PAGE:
The Reelabilities Film festival presents award winning films, music, dance, theater, discussions and other engaging programs, bringing together the community to explore, discuss and celebrate the diversity of our shared human experience. These films are by and about people with disabilities. ReelAbilities strives for inclusion of all people. Here is the link to more information about the festival that was hosted in Cincinnati.
Last year, LADD, Living Arrangements for the Developmentally Disabled, collaborated with them enabling them to focus more resources and provide more support to festivals around the country. Their goal is independence through education. They provide a variety of programs and services for people with disabilities, from young adults just leaving high school to older adults who qualify for senior services. Their community-based services are unique in the way they teach independent living skills that will help people become self-sufficient and less dependent on others.
Fortunately, Cincinnati was a host city of the Reelabilities Film Festival. On Monday, Reelabilities, LADD, the Down Syndrome Association of Greater Cincinnati and the Cincinnati Reds made it possible for a 400 of us to see Where Hope Grows. I've wanted to see this movie since they showed it at the Down Syndrome Convention last summer.
I've included the trailer of the movie.
This description was posted on the movie's webpage. Calvin Campbell is a former professional baseball player sent to an early retirement due to his panic attacks at the plate. Even though he had all the talent for the big leagues, he struggles with the curveballs life has thrown him. Today, he mindlessly sleepwalks through his days and the challenge of raising his teenager daughter. His life is in a slow downward spiral when it is suddenly awakened and invigorated by the most unlikely person – Produce, a young-man with Down syndrome who works at the local grocery store.
Calvin slowly loses the chip on his shoulder as he begins to experience the world through Produce’s eyes. Faith, work, purpose and most importantly family, blossom into Calvin’s life as their friendship develops. The unlikely pair becomes intertwined giving Calvin’s life new meaning and purpose, but unfortunately leads to tragedy due to single decision echoed from Calvin’s past.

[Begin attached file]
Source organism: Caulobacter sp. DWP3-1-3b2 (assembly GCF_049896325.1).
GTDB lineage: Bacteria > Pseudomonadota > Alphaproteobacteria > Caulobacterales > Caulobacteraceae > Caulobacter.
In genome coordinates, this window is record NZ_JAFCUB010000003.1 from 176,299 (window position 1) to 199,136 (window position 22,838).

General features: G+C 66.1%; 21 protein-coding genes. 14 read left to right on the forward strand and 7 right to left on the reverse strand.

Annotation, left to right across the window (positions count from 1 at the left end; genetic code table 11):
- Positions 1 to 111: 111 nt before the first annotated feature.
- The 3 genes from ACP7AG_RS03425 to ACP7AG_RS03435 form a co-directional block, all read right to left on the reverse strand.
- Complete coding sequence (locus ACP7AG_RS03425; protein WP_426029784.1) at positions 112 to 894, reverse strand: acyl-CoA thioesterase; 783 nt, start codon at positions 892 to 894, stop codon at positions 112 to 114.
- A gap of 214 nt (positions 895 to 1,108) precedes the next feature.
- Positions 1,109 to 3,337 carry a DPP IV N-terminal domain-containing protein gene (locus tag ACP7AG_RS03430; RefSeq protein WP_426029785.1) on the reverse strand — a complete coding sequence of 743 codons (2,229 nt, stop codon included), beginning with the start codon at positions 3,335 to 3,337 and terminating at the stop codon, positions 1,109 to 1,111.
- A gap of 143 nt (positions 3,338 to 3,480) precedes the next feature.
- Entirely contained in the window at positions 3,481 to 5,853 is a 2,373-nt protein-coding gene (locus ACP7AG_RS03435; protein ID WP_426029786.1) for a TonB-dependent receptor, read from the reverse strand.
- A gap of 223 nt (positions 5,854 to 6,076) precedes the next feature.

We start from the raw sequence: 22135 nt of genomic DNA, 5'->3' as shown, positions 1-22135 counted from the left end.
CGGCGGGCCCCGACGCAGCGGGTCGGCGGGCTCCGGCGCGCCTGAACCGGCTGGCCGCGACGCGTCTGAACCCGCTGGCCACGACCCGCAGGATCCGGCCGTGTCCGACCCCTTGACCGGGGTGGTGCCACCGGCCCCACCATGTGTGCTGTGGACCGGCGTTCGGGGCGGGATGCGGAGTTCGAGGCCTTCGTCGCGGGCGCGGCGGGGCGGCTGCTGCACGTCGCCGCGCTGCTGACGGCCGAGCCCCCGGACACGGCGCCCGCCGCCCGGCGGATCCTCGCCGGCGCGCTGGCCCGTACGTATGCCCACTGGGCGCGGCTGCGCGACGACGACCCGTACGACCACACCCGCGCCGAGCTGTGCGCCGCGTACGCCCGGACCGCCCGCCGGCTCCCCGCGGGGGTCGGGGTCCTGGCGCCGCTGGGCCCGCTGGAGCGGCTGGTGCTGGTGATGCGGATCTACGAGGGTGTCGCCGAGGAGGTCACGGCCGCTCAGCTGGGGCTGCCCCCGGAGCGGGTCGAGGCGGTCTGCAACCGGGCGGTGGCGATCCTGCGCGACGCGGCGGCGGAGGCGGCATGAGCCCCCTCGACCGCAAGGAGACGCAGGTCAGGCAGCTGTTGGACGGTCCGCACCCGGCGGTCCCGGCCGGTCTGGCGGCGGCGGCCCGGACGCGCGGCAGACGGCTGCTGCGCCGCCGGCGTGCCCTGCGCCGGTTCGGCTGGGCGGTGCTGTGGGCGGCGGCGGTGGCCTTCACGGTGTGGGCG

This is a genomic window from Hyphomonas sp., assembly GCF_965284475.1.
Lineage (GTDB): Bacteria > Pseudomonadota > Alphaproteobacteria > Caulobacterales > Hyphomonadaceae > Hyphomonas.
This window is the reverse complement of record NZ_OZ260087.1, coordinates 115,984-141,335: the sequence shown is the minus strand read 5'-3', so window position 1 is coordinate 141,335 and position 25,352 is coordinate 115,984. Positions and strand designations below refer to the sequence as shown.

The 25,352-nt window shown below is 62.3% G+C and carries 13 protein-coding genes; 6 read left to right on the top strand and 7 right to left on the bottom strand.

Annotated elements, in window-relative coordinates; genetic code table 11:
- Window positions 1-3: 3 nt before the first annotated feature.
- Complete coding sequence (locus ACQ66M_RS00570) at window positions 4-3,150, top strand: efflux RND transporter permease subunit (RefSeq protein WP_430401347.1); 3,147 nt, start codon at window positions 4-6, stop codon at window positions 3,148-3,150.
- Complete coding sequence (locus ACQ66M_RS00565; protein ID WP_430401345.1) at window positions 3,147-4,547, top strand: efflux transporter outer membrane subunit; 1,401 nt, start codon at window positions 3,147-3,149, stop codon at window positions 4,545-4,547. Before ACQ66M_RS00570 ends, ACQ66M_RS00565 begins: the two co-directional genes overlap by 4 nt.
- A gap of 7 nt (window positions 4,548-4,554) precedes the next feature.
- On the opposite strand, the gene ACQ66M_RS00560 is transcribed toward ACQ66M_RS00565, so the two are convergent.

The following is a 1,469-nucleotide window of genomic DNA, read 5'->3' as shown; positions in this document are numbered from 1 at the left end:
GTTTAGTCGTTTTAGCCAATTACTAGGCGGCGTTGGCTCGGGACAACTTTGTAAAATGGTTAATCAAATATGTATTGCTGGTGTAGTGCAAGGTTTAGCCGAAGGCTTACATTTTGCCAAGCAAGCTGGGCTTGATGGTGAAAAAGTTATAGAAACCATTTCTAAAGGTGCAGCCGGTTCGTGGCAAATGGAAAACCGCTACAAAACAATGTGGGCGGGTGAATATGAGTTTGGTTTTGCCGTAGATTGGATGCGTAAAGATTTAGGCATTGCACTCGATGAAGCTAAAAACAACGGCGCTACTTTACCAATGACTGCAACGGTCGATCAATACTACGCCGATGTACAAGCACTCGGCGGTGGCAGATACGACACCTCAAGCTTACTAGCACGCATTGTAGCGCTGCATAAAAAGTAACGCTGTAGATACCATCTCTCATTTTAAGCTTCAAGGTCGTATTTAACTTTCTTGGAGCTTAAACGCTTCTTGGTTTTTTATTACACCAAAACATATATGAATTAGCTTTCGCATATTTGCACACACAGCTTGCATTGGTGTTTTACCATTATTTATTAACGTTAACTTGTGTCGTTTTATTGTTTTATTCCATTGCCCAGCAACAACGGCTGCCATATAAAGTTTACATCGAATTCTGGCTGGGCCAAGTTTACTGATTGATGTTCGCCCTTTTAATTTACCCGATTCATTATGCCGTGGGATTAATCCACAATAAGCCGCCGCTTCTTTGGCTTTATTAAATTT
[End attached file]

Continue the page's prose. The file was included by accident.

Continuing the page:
Where Hope Grows is a story of finding redemption through faith, hope and love.
I'm going to be 100% honest...there were parts of the movie that made me cringe. Comments, actions...they stung to my core. The r-word, the stigma of people with disabilities, how some people truly do feel and treat people with disabilities. I shuddered but stuck it out. They were there for a reason. It was necessary for the development of the relationships in the movie. I know some people were offended by the stereotypes that they portrayed with Produce. His optimism (always happy) and him hugging everyone at the grocery store are a couple of them. I'm going to be honest, those didn't bother me because right now, Hailey is generally happy and does love to show affection. I loved that the film portrayed an independent man with Down syndrome with a job. It also showed him having true friendships with people. You could feel the love these people had for him. The movie showed that love and friendship can change people. I also believe on a larger scale, the movie proves once again that people with Down syndrome are employable...even in acting. This movie pushed to end the r-word and it also showed how to treat people with disabilities...how we should treat everyone. Respect for all regardless of abilities. I would love to touch on more but I don't want to give away the movie :-)
After the movie, one of the producers, Milan Chakraborty, Ted Kremer (Cincinnati's famous bat boy and now employee of the Cincinnati Reds) and David DeSanctis (Produce) answered the crowds questions. I loved watching and listening to David and Ted answer questions and respond to the crowd. They are both very animated men and love to talk! Milan was very frank and honest. He told us he wasn't happy with the original ending so the writer told him, "Fine, you write it!" He consequently rewrote the beginning. I can't give that information, but it was PERFECT! Milan also told us the movie was originally written about a man with autism. He said that it has been done why not try someone with Down syndrome. Immediately, they started asking, "well what actor can we get to play that role". Thankfully, Milan encouraged them to seek an individual that actually has Down syndrome. Yes, I would have boycotted the movie if they had someone pretend to have Down syndrome.
I know that most of the people that attended on Monday had a connection with Down syndrome, but I do believe this movie would be good for everyone with or without that connection.
The good news is this movie is being released to theaters on May 15. The bad news is this is an independent film and is not released everywhere. Cincinnati is not on the short list. The only way it can be brought into another market is if they can guarantee 500 sold tickets. At that time, the production company can contact the theater. Milan was told by Hollywood that no one wants to watch this film. It's been in the making for 6 years. I'm hoping society can prove Hollywood wrong! It takes baby steps for us to make the world a better place for Hailey and others with disabilities. This is several of those steps rolled into one.
If Where Hope Grows is released in your area, please go see it. Please support Hollywood making meaningful movies about people of all abilities.